What I know about my father’s relationship with Shehu Sani, witness tells court

Mohammed Dauda, a prosecution witness, on Wednesday told the Federal High Court Abuja that his father handed over the money a former senator, Shehu Sani, returned to the Economic and Financial Crimes Commission (EFCC), as an exhibit.

The EFCC charged Mr Sani with two counts bordering on alleged bribery.

Mr Dauda, a prosecution witness and son of Sani Dauda, Chairman of ASD Motors, who had earlier testified in the matter, made the assertion during cross-examination by defence counsel, Abdul Ibrahim.

When asked by Mr Ibrahim if he was part of any discussion where money was to be given to anybody, Mr Dauda told the court that he was there when his father gave money to the EFCC as exhibit.

Mr Dauda also told the court that he was not aware of any case his father had with the EFCC.

Earlier, while being led in evidence by the prosecutor, Abba Mohammed, Mr Dauda told the court that the former senator met his father in November 2019.

The witness said Mr Sani told his father that the Chief Justice of Nigeria and the EFCC were rendering some help to him (his father) and that if a token of gratitude was given, it would be appreciated.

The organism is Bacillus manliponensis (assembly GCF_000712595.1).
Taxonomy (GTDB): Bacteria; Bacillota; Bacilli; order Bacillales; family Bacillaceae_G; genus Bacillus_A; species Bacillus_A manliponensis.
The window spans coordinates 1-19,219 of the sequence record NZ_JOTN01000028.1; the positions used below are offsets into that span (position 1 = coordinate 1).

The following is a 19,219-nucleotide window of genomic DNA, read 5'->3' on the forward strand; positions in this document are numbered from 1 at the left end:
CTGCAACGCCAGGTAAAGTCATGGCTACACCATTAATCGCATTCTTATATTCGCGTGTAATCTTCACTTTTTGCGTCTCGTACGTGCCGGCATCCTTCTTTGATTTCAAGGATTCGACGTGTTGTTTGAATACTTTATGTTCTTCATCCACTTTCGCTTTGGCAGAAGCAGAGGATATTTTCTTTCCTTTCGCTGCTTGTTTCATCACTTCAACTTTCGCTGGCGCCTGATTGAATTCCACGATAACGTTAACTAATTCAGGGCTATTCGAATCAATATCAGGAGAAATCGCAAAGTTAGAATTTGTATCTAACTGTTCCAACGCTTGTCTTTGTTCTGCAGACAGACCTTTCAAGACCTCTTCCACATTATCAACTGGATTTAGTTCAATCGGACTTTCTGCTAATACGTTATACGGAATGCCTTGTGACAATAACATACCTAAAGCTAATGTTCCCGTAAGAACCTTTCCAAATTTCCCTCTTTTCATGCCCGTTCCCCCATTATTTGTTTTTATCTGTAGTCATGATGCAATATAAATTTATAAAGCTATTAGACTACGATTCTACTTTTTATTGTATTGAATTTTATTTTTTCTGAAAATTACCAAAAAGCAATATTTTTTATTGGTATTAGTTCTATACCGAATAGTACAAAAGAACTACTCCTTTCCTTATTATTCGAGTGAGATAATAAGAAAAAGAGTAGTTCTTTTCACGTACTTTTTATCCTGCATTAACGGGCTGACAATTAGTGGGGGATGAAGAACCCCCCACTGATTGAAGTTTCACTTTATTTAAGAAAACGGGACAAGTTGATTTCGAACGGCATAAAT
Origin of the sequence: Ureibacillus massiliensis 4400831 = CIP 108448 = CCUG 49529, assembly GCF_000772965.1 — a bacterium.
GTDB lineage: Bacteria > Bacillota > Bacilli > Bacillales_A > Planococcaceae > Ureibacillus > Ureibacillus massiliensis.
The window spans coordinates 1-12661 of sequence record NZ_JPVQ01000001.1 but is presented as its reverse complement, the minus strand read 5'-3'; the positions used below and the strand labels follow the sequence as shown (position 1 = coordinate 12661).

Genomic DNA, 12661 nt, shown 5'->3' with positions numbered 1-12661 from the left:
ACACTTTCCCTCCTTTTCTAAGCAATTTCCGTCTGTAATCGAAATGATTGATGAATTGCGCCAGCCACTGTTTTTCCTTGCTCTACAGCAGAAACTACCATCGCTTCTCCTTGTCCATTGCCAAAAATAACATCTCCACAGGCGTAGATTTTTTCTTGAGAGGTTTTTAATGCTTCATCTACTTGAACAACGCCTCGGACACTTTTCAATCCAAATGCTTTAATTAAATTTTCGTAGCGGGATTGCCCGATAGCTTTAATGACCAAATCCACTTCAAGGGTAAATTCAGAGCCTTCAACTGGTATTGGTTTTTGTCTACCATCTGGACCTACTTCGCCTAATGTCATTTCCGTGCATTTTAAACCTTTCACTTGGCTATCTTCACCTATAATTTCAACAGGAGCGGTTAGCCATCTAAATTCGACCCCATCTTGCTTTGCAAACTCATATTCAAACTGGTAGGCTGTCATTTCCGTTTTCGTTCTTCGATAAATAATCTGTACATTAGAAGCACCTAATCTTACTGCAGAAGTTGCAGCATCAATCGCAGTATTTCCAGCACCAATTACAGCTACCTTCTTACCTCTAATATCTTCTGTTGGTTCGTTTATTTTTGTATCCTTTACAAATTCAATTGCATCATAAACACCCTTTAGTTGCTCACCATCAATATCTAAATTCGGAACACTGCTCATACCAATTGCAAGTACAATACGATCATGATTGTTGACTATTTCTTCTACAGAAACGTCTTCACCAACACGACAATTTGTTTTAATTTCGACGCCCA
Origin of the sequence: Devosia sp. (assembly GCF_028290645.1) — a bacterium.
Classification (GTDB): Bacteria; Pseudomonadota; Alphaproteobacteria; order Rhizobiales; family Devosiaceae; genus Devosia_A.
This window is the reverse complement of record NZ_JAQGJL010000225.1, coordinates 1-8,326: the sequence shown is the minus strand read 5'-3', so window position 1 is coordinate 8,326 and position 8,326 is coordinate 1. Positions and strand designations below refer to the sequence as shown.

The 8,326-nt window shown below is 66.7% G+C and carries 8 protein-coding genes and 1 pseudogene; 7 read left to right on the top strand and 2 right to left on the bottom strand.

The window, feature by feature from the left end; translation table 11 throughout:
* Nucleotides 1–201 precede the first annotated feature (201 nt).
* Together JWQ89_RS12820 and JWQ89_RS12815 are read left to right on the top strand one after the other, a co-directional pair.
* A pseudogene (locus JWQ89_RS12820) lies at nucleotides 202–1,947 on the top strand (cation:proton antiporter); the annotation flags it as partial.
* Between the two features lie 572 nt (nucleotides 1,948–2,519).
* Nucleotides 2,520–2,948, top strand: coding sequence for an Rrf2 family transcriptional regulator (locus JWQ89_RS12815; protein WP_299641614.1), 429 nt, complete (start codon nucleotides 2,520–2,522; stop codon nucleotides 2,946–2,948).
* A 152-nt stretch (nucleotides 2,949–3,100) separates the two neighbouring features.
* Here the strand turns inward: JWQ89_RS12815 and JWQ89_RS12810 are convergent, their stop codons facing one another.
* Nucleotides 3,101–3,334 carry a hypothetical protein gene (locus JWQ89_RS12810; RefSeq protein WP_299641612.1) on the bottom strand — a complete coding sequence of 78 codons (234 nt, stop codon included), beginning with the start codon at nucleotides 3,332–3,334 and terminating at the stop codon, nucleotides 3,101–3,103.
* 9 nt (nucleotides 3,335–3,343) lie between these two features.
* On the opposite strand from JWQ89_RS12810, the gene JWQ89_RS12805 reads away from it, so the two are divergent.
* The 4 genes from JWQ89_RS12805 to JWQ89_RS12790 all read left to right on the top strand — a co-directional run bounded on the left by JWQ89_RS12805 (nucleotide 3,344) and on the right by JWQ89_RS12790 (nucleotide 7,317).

Mr Dauda further told the court that since the former senator collected money from his father, his father never heard from him again as he neither answered his father’s calls nor called him.

The witness added that Mr Sani contacted his father only after his father reported the matter to the EFCC.

“My father returned from Saudi Arabia and went to the EFCC and that day, at the EFCC, was the first time Sani called him and said if he knew he was around he would have returned his money.”

He also told the court that following the instructions of the EFCC, he always set a recorder each time Mr Sani met with his father from then on to record their conversation.

The witness further testified that the EFCC asked his father to handover to the commission, the money which Mr Sani returned to him, which was a total of 25,000 dollars.

Another witness, Fatima Umar, a digital forensic analyst with the commission, also giving evidence, said that she extracted data from three phones, one belonging to Mr Sani and the others belonging to the complainant.

She, however, said that Mr Sani was not present when the data was being extracted.

Ms Umar added that the request to extract data from the phones was accompanied by signed consent forms.

The prosecutor also tendered some documents through Mr Umar which were admitted and marked as exhibit 1 to 24.

The trial judge, Inyang Ekwo, adjourned the matter until July 9 for the continuation of trial.

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